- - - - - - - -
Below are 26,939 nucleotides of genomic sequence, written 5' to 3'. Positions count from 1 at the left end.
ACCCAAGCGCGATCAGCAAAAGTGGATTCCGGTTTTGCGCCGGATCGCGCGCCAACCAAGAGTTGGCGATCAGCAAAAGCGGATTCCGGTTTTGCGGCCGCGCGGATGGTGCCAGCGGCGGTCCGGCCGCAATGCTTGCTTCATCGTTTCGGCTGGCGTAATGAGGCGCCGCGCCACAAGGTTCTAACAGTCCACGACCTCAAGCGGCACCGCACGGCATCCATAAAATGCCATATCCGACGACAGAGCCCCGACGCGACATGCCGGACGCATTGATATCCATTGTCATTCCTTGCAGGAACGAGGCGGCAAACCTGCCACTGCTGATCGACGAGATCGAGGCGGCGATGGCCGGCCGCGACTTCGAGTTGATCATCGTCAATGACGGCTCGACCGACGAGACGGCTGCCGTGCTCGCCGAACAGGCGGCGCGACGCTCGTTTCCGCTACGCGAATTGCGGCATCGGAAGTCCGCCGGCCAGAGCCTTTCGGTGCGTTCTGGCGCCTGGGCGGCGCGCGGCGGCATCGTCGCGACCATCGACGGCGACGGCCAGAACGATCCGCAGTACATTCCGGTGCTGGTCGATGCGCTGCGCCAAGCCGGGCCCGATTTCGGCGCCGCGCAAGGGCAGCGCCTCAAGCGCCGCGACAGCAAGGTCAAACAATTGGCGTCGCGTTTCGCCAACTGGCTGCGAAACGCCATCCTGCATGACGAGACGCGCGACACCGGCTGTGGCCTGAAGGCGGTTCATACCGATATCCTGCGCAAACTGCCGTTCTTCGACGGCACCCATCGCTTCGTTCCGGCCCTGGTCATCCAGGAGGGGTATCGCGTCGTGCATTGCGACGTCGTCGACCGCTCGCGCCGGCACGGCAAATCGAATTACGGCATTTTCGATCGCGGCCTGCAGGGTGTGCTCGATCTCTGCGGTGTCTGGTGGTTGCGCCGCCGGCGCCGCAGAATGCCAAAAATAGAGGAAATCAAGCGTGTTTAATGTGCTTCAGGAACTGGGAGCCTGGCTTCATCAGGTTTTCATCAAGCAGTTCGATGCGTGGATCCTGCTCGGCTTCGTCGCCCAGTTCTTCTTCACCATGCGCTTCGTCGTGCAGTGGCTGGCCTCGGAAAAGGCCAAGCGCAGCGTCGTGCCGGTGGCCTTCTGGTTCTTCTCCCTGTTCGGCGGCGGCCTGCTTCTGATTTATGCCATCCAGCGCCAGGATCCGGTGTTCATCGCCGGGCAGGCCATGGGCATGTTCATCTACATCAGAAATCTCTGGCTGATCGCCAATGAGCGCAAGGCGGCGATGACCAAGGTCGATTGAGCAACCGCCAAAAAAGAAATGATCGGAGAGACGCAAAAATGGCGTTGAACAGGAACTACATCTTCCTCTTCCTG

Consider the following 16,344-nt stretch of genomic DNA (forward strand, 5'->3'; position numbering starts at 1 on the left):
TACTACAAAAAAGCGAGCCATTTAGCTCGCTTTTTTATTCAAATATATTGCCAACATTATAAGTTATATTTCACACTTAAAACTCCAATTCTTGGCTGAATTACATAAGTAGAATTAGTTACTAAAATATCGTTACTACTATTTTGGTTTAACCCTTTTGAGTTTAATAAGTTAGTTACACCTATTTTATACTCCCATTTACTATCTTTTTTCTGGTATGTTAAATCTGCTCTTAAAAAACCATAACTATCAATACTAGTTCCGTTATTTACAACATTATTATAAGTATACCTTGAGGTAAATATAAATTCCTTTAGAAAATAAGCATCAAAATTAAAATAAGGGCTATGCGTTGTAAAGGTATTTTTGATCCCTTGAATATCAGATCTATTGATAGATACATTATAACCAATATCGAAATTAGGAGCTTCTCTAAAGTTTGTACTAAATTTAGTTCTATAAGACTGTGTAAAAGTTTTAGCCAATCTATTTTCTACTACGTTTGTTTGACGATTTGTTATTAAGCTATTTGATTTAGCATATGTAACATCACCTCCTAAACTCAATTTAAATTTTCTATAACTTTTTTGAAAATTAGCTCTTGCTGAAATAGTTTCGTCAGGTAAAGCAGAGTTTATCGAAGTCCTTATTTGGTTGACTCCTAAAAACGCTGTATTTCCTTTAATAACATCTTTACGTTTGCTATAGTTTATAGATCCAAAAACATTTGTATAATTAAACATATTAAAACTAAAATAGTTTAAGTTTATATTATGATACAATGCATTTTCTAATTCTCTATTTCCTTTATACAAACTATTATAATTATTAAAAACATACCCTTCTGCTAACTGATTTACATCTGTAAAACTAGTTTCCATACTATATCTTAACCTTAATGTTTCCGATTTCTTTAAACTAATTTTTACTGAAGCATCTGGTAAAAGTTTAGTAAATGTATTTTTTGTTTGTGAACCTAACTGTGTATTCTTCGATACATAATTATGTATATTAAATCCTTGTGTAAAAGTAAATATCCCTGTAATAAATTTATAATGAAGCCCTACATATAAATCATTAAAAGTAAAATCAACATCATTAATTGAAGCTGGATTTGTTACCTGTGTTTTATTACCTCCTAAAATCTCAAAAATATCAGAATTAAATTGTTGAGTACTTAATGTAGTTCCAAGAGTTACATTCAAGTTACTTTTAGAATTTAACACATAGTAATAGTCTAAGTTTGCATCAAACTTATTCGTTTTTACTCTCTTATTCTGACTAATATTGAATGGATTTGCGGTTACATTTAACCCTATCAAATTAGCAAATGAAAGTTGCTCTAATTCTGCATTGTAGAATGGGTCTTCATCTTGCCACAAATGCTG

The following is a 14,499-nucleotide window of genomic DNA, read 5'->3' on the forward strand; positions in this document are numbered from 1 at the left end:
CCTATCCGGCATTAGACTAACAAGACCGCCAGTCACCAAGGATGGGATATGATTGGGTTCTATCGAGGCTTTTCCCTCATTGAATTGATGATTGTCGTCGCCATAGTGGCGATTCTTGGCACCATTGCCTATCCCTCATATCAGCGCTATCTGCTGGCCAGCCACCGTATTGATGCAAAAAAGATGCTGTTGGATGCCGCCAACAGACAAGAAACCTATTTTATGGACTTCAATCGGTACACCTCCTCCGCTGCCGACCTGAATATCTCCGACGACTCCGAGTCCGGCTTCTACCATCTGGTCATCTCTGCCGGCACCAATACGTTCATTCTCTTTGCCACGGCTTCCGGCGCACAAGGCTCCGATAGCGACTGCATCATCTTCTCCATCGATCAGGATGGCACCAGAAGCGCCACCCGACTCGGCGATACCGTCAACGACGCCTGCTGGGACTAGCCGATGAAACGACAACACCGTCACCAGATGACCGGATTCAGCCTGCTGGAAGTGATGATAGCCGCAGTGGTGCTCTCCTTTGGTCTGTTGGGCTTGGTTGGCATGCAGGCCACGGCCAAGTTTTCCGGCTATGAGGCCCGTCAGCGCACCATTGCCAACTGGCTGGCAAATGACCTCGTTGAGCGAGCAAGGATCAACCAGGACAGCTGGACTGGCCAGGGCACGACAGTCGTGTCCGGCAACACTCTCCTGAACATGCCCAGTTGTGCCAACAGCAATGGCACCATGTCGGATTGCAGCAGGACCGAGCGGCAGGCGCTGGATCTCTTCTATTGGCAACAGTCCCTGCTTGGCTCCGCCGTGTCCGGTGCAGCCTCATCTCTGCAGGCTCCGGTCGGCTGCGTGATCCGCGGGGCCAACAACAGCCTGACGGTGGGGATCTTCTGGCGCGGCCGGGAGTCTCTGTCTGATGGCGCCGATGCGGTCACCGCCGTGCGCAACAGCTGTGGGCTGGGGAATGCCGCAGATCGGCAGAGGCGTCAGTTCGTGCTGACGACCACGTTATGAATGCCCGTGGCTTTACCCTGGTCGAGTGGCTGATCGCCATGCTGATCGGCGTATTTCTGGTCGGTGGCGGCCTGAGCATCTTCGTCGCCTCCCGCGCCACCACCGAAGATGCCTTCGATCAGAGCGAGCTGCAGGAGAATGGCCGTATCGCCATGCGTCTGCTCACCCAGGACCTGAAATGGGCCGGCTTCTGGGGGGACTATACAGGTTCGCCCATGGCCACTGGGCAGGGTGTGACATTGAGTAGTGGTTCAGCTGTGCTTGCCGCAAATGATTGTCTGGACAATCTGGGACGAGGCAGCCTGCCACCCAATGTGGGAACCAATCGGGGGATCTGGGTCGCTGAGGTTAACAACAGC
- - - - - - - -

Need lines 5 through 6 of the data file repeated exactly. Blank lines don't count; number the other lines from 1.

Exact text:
The following is a 14,499-nucleotide window of genomic DNA, read 5'->3' on the forward strand; positions in this document are numbered from 1 at the left end:
CCTATCCGGCATTAGACTAACAAGACCGCCAGTCACCAAGGATGGGATATGATTGGGTTCTATCGAGGCTTTTCCCTCATTGAATTGATGATTGTCGTCGCCATAGTGGCGATTCTTGGCACCATTGCCTATCCCTCATATCAGCGCTATCTGCTGGCCAGCCACCGTATTGATGCAAAAAAGATGCTGTTGGATGCCGCCAACAGACAAGAAACCTATTTTATGGACTTCAATCGGTACACCTCCTCCGCTGCCGACCTGAATATCTCCGACGACTCCGAGTCCGGCTTCTACCATCTGGTCATCTCTGCCGGCACCAATACGTTCATTCTCTTTGCCACGGCTTCCGGCGCACAAGGCTCCGATAGCGACTGCATCATCTTCTCCATCGATCAGGATGGCACCAGAAGCGCCACCCGACTCGGCGATACCGTCAACGACGCCTGCTGGGACTAGCCGATGAAACGACAACACCGTCACCAGATGACCGGATTCAGCCTGCTGGAAGTGATGATAGCCGCAGTGGTGCTCTCCTTTGGTCTGTTGGGCTTGGTTGGCATGCAGGCCACGGCCAAGTTTTCCGGCTATGAGGCCCGTCAGCGCACCATTGCCAACTGGCTGGCAAATGACCTCGTTGAGCGAGCAAGGATCAACCAGGACAGCTGGACTGGCCAGGGCACGACAGTCGTGTCCGGCAACACTCTCCTGAACATGCCCAGTTGTGCCAACAGCAATGGCACCATGTCGGATTGCAGCAGGACCGAGCGGCAGGCGCTGGATCTCTTCTATTGGCAACAGTCCCTGCTTGGCTCCGCCGTGTCCGGTGCAGCCTCATCTCTGCAGGCTCCGGTCGGCTGCGTGATCCGCGGGGCCAACAACAGCCTGACGGTGGGGATCTTCTGGCGCGGCCGGGAGTCTCTGTCTGATGGCGCCGATGCGGTCACCGCCGTGCGCAACAGCTGTGGGCTGGGGAATGCCGCAGATCGGCAGAGGCGTCAGTTCGTGCTGACGACCACGTTATGAATGCCCGTGGCTTTACCCTGGTCGAGTGGCTGATCGCCATGCTGATCGGCGTATTTCTGGTCGGTGGCGGCCTGAGCATCTTCGTCGCCTCCCGCGCCACCACCGAAGATGCCTTCGATCAGAGCGAGCTGCAGGAGAATGGCCGTATCGCCATGCGTCTGCTCACCCAGGACCTGAAATGGGCCGGCTTCTGGGGGGACTATACAGGTTCGCCCATGGCCACTGGGCAGGGTGTGACATTGAGTAGTGGTTCAGCTGTGCTTGCCGCAAATGATTGTCTGGACAATCTGGGACGAGGCAGCCTGCCACCCAATGTGGGAACCAATCGGGGGATCTGGGTCGCTGAGGTTAACAACAGC